It has been about two decades since the collective conversation about Woody Allen shifted from critiques of his creative output to arguments about his personal life. This was partially due to his relationship with and eventual marriage to Soon-Yi Previn, the adopted daughter of his then-longtime girlfriend, Mia Farrow, with whom Allen became intimate while still dating Farrow. The other, more sinister side of the tale is the allegation that he sexually assaulted Dylan, the daughter he adopted with Farrow. Allen’s relationship with Previn had, until last year’s Vanity Fair profile of Farrow brought those allegations back into the public consciousness, long been the major blight on his reputation. But in the months since that piece’s publication, the internet has become the site of another public trial, in which Allen has often been judged guilty of the sexual assault charges by a jury of cultural critics and online commenters.
This month’s Golden Globes ceremony, in which Diane Keaton accepted the Cecil B. DeMille lifetime achievement award on his behalf, added even more fuel to the Woody Allen Debates — especially following his son (or, depending on whether you believe Mia Farrow’s recent suggestion about her relationship with Frank Sinatra, his alleged son) Ronan Farrow’s tweets that night:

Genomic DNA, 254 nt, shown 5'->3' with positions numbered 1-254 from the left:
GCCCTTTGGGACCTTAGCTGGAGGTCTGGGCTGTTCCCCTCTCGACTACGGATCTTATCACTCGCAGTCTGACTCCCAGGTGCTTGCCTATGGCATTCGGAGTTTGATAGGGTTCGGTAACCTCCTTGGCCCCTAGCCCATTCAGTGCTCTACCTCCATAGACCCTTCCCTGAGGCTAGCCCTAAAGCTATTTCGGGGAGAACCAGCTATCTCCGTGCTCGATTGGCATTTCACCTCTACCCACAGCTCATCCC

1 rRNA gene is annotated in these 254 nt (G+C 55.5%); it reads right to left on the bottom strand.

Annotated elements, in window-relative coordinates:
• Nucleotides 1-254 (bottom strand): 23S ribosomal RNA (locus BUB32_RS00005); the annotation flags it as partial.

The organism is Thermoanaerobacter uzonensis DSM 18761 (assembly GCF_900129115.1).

Frankly, this is a situation that is not well served by the kinds of debates that ensue on blogs and over social media. On the one hand, we have the allegations from a child that her father molested her. On the other, we have the lack of proof that her father touched her in any sexual way. We also have the fact that the child in question was caught in the middle of a custody battle, one made all the more complicated and painful because Dylan’s father had left her mother for Mia’s daughter from a previous relationship. Top it all off with the fact that this family is quite famous. It’s a big mess, and it’s been playing out in public for 22 years now.
The story has taken another turn this week, after Robert B. Weide, who directed the critically acclaimed documentary about Allen’s life and work for PBS’ American Masters series, published his take on the controversy at The Daily Beast. “Countless people have weighed in on this,” Weide writes, “many of them without the slightest idea of what the facts are in this matter.” And it’s true: most people my age (30 years old) or younger who are casual fans of Allen’s are probably too young to have been involved in this conversation the first time around. Our perception of Woody Allen has generally been that he’s a good director who did a really gross thing: he married his stepdaughter. And that is the common misconception that Weide makes a point to dispel: